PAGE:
But the Church is called to respond with generosity and hospitality: outward, visible expressions of God’s saving grace. That, by the way, is what a sacrament – like communion – is. Sacraments are those outward, visible things that keep us mindful of God’s grace; always present, always at work around us. So, while Paul didn’t celebrate Holy Communion with these sailors, in a certain sense, what he did was sacramental. He lifted up that bread and he gave God thanks for it. In doing that, he made clear to everyone on that ship that he had absolute trust in the graciousness of God as the one who blesses and preserves life. Paul believed God would keep them safe. And so, he could even eat in the midst of a dangerous storm. Much like the psalmist who proclaimed, “You prepare a table before me in the presence of mine enemies; my cup overflows.” Paul’s eating in the midst of that mess was a visible sign to everyone on that ship that Paul had taken the message of God’s saving grace to heart and to stomach. He didn’t just say it; he lived it; he ate it.
Friends; Trinity in recent years has taken more steps to break bread with one another and with our community. This summer we had our Garden and Grills on the lawn; inviting and sitting at table with our neighbors; talking and getting to know them. Right now there are lots of small groups and studies happening here at Trinity and most of those include food or snacks. Once a month we have a community conversations group and our family to family gathering that begins with a meal. Here’s what that consists of: we come together around the table to eat, to break bread. Then, some folks (church members and community members) remain in the Friendship Room and Ruth Smith leads us in some discussion time as we get to know one another and seek a better understanding of our neighborhood and what the needs are in our community and how we might become better representatives of God’s grace to the people around us. The rest of us, after eating dinner, go into the Fellowship Hall with families that have been selected by LUM. They have recently moved into LUM housing and we build relationship with them and help them identify goals for their life; we help them connect to resources in our community. We pray with them and keep in contact with them. In short, we seek to embody God’s grace for them and to communicate that – even in situations of shortage or perceived problems and anxieties – God is still with us and God will faithfully provide for us.
The world, my friends, needs the Church because the Church names and embodies God’s saving grace for the world. We proclaim it and should feel honored to distribute it; grace that is life-preserving and life-sustaining. This community needs our church to extend hospitality and grace that becomes outward and visible signs of God’s salvation and providence. I give to this church with my money, time and talents not just because I’m your pastor but because I believe in what we’re doing here. Friends; since Jesus ascended and returned to heaven, we’re it. We are the visible manifestation of God’s saving grace in the world. But that message can’t just be preached; it has to be lived; lived in the real world, among real people; people who may be as gruff or tough as literal or proverbial sailors.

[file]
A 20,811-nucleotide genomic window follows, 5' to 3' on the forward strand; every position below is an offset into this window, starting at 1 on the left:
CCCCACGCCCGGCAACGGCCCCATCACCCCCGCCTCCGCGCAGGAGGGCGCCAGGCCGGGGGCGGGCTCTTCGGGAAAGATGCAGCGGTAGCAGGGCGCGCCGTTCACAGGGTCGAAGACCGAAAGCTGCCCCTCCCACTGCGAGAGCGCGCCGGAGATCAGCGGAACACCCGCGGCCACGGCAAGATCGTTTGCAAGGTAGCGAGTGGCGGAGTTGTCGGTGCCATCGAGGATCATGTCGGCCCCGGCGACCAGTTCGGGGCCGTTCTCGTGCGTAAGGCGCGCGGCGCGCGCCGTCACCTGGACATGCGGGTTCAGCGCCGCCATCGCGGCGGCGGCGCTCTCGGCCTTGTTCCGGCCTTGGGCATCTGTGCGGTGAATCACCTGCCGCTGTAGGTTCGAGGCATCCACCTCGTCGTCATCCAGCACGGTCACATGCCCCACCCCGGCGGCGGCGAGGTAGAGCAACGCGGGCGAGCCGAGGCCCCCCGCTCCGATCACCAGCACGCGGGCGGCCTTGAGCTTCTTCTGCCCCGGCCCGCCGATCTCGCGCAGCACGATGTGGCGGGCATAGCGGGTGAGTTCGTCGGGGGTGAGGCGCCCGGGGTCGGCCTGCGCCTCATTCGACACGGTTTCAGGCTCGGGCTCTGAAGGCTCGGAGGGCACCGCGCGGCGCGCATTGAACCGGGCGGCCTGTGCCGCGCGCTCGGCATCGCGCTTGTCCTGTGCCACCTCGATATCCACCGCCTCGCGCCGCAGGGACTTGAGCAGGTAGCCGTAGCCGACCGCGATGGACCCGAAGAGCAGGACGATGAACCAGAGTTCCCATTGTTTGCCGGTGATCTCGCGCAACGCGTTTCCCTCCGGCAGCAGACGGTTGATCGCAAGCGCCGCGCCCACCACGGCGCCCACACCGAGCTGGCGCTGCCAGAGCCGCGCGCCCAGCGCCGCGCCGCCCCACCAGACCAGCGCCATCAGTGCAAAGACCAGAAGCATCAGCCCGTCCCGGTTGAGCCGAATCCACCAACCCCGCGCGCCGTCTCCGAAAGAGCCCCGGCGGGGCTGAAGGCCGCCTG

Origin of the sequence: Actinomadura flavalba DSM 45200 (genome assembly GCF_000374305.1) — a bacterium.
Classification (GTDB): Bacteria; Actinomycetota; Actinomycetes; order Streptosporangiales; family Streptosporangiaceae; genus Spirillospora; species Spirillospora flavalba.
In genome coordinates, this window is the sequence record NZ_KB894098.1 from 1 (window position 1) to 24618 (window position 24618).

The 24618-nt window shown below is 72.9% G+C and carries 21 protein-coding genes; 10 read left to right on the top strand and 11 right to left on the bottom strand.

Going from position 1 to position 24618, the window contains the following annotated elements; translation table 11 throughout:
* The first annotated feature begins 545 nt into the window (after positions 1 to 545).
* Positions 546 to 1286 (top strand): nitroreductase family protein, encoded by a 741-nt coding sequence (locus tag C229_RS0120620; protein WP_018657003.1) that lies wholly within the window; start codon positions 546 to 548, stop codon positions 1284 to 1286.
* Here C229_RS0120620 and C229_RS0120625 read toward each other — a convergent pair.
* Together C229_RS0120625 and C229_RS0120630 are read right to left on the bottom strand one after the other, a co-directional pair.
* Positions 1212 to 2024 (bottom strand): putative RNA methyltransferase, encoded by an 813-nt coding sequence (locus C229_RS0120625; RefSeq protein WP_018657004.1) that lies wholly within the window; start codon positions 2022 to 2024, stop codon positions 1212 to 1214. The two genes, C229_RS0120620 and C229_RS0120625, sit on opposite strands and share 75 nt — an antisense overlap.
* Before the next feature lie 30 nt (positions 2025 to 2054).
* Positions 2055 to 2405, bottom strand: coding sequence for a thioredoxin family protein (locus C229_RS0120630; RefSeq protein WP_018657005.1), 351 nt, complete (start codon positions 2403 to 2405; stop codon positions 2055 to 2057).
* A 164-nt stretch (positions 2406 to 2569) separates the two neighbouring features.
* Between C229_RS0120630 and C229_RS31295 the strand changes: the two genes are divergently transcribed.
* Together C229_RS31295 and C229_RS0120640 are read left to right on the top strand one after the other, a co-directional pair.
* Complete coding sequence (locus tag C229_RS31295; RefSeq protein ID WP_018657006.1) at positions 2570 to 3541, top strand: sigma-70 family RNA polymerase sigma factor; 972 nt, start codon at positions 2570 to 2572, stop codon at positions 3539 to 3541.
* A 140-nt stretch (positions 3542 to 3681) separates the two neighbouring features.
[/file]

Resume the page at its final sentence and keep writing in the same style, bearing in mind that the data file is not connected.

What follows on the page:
Next Sunday we’ll conclude our fall Stewardship campaign here at Trinity. We want you to return your estimate of giving card for the 2018 calendar year. And I won’t lie to you: Trinity needs your support; we have significant financial needs. But the world needs the Church and I believe this community needs our church to proclaim and name and make manifest the saving grace of God through the ministries we do and the hospitality we extend. When you fund the ministries of this church you are funding the sharing of God’s grace. I hope that Trinity is a place that has helped you identify and celebrate God’s grace in your life. I pray that Trinity is a place that inspires you to share God’s grace with others through what you say and do. I hope that, when you get on our website, read our bulletin announcements, read the monthly newsletter, and get weekly emails; that you can read all of that and say, “Wow, those are some things that are making the grace of God manifest – real and tangible to the people in our community.” And I pray that if you can say that, that you will be willing to give generously, even sacrificially. We need your financial support and we need other support as well: we need someone to paint our parking lot sign; we need someone to assemble a child’s bed for our Family to Family family; to help with our Coffee Cart or Family Promise. We also need you to share and celebrate your experiences of God’s saving grace.
Friends; God’s saving grace is made manifest when we invite others to our table, to our church; into our hearts and our lives; when, in their presence, we celebrate God’s faithfulness and care. The actions of the Church must proclaim to the world that, because of God’s grace, we can risk giving and sharing generously; we can risk even inviting a stranger to the table. How we give to the church demonstrates what we really believe about God and his grace. Do we believe it is bountiful? Do we believe it’s for everyone? Do we believe making that grace known to others is worth a risk, worth a sacrifice? God gave his life for us and now he calls us to be generous toward others so that we can make manifest his saving grace in the world.